St. George’s 19th Century Rectory, 303 Hanover Street during the Civil War

Editor’s note – This excerpt was provided by John Hennessey and depicts the house where the Rev. Alfred Randolph lived, St. George’s rectory at 303 Hanover.
303hanover

Sunday, December 14th.

“I slept last night in a large parlor of one of the finest private residences in the city. There are two handsome rosewood pianos in the room, one of them made by Stodart of London, the other by Andrea Stein of Vienna. I slept on the top of the latter, using the piano cover as a bed; it was not very soft, but the bedstead was magnificent, and I can recommend those who cannot afford common bedsteads to use pianos-they are equally convenient. The house belongs to the Reverend Alfred Randolph, Episcopal clergyman who is a rebel, as one of his darkies who came to the house while we occupied it told us chat he refused to pray for the President of the U.S. in church, as all good Episcopalians are expected to do. The sofas and floor of the room were covered with our wounded, and from midnight till daylight everything was quiet and all slept soundly, but at the first dawn of day firing again commenced, and I made a couple of narrow escapes. A rebel shell passed so close to me that I could see its shape distinctly and feel the motion of the air; it dashed through a fence not two feet off, thence through another, and striking the sidewalk, plowed a deep furrow, and bounding off, exploded in the air, scattering the pieces all around. Another one struck an ailanthus tree a few feet above my head, tearing it to pieces, and then, bursting, hurled its iron fragments all about me. Many others; also solid shot and grape whistled by within a few feet, but fortunately I did not receive a scratch. I have been engaged this morning hunting up our wounded, many of whom were taken to the hospitals of other regiments. Our loss is frightful; the 81st is done for as a regiment. Our whole effective force that went into battle was about 250, the regiment having been so much reduced by previous battles and sickness, and now we have lost more than half of chose. There has been no regular engagement today, but volleys of musketry and heavy guns are heard at intervals, and occasionally a shell strikes some building nearby or sweeps down the street, clearing a passage for itself through whatever may oppose it. We found some fat chickens in a coop in the yard of our premises, flour, etc. in the pantry, and potatoes in the cellar, so we made out a tolerable Sunday dinner for soldiers. Our table was laid with a white cloth, plates, dishes, knives, forks, and spoons belonging to the Reverend absentee, but the best of the joke was that after the dinner had been eaten and plates and dishes piled in a corner for the family to wash on their return, and our cooks had just set the cable with a clean set from the cupboard for tea, when in walked our chaplain with two brother clergymen, whom he had invited to dine with him. It appears that he had given orders to have the chickens cooked for himself and friends and was rather astonished and mortified to find that we had stolen a march on him and appropriated his dinner to ourselves. So  they had to content themselves with slapjacks and molasses and a cup of coffee. Some of the men a day or two ago, in ransacking a drugstore, came across a large jar of what they supposed to be lard. They divided it and started off in various directions for the purpose of frying slapjacks, as flour was abundant. What must have been their disgust when they found that instead of lard they had cooked their cakes in simple cerate.”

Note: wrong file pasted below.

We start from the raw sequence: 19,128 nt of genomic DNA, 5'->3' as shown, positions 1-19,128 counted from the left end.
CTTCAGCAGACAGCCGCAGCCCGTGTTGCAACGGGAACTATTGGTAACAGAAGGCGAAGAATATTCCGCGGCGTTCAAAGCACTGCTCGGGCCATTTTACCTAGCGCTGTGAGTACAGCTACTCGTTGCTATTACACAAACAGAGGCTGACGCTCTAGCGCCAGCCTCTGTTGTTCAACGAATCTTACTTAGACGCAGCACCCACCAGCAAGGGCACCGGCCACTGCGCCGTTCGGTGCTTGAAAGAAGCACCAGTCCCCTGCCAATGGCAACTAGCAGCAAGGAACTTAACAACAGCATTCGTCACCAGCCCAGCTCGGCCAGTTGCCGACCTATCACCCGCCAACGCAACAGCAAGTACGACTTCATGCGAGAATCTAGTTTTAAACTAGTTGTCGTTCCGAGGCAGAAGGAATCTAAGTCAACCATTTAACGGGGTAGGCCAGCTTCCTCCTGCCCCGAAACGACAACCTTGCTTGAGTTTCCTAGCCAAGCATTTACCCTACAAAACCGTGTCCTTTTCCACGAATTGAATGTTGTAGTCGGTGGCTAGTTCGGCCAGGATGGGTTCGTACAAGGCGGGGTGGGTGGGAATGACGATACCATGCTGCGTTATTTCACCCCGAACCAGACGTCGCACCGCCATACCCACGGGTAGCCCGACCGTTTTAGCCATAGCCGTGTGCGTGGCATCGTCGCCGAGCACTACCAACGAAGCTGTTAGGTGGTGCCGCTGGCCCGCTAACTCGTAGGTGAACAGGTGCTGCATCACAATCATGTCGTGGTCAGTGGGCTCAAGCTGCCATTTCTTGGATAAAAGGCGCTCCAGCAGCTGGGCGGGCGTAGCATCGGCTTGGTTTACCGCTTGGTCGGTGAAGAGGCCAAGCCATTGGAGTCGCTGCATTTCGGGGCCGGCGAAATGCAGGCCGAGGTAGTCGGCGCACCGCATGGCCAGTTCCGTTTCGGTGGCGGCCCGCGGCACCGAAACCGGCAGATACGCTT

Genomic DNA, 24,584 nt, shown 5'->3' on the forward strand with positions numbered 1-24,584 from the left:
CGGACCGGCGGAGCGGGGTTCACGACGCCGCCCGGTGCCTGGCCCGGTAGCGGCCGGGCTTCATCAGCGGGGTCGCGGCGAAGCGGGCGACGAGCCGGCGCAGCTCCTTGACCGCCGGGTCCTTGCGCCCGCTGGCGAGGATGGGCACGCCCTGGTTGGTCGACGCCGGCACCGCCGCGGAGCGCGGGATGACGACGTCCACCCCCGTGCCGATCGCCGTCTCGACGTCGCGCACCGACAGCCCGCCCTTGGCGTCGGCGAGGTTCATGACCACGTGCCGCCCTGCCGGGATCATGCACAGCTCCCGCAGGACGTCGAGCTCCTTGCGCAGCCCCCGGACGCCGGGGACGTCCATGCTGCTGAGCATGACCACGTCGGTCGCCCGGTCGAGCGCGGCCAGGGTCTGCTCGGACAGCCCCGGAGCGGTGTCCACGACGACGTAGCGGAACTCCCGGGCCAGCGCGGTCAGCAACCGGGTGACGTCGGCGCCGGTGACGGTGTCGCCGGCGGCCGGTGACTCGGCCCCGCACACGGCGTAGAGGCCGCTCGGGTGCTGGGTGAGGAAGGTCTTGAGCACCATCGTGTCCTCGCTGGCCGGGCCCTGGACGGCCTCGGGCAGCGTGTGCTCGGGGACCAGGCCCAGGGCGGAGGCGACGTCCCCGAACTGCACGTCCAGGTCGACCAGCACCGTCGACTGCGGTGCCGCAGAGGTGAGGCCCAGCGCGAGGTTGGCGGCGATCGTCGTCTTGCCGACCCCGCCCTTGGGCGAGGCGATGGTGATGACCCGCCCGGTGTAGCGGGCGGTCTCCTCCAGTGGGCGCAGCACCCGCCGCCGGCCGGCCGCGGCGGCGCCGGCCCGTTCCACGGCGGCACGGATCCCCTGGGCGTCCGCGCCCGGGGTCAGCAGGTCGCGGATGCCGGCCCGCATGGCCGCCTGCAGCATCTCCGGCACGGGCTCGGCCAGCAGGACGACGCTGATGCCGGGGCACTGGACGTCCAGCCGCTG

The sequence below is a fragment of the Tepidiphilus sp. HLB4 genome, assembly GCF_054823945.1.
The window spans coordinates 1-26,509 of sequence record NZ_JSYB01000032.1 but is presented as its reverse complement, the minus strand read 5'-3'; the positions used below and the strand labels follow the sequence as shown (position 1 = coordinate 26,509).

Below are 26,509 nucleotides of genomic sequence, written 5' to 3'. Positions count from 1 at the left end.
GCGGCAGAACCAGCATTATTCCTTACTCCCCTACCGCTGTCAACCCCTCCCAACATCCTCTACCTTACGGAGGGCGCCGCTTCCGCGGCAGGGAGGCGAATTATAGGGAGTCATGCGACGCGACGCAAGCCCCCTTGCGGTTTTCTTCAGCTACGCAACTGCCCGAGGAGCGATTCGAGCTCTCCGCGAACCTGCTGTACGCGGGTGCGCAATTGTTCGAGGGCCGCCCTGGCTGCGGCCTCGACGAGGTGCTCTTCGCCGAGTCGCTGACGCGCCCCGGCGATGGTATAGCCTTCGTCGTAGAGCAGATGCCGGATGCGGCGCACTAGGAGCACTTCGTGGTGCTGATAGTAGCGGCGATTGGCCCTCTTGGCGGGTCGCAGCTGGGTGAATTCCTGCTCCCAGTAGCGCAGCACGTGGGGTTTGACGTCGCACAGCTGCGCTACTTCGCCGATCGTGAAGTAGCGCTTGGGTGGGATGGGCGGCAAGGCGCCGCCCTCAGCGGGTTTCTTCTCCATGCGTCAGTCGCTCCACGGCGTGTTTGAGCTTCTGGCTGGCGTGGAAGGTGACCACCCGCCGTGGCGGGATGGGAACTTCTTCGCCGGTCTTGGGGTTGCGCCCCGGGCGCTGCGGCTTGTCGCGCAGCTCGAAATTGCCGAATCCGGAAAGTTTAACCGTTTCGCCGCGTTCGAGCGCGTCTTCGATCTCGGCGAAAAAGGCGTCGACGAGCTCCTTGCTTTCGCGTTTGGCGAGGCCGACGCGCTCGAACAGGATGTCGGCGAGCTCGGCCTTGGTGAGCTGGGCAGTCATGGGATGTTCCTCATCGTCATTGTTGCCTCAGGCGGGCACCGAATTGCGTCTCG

From Michael A. Flannery and Katherine H. Oomens, eds, Well Satisfied with My Position: The Civil War Journals of Spener Bonsall (Carbondale, So. Ill. University Press, 2007). Bonsall was hospital steward. 81st Pennsylvania

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